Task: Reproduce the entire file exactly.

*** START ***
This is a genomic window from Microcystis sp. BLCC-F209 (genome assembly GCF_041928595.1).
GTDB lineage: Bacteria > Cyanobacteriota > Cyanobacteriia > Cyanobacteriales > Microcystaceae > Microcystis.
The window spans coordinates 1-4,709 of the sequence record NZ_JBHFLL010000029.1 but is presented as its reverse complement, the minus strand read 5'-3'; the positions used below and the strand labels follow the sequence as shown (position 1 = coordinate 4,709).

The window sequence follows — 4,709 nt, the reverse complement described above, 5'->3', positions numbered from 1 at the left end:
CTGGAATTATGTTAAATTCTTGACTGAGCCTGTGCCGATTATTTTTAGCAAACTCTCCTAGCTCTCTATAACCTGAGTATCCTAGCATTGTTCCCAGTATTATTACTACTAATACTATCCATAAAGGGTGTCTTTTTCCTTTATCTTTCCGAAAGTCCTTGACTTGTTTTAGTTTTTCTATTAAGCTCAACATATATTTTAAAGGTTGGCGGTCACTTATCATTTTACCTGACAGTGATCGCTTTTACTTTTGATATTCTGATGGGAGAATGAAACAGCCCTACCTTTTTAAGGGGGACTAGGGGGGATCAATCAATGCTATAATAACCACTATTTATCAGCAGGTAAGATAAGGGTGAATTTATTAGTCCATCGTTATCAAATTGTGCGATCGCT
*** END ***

This is a genomic window from Microcystis sp. BLCC-F209 (genome assembly GCF_041928595.1).
GTDB lineage: Bacteria > Cyanobacteriota > Cyanobacteriia > Cyanobacteriales > Microcystaceae > Microcystis.
The window spans coordinates 1-4,709 of the sequence record NZ_JBHFLL010000029.1 but is presented as its reverse complement, the minus strand read 5'-3'; the positions used below and the strand labels follow the sequence as shown (position 1 = coordinate 4,709).

The window sequence follows — 4,709 nt, the reverse complement described above, 5'->3', positions numbered from 1 at the left end:
CTGGAATTATGTTAAATTCTTGACTGAGCCTGTGCCGATTATTTTTAGCAAACTCTCCTAGCTCTCTATAACCTGAGTATCCTAGCATTGTTCCCAGTATTATTACTACTAATACTATCCATAAAGGGTGTCTTTTTCCTTTATCTTTCCGAAAGTCCTTGACTTGTTTTAGTTTTTCTATTAAGCTCAACATATATTTTAAAGGTTGGCGGTCACTTATCATTTTACCTGACAGTGATCGCTTTTACTTTTGATATTCTGATGGGAGAATGAAACAGCCCTACCTTTTTAAGGGGGACTAGGGGGGATCAATCAATGCTATAATAACCACTATTTATCAGCAGGTAAGATAAGGGTGAATTTATTAGTCCATCGTTATCAAATTGTGCGATCGCT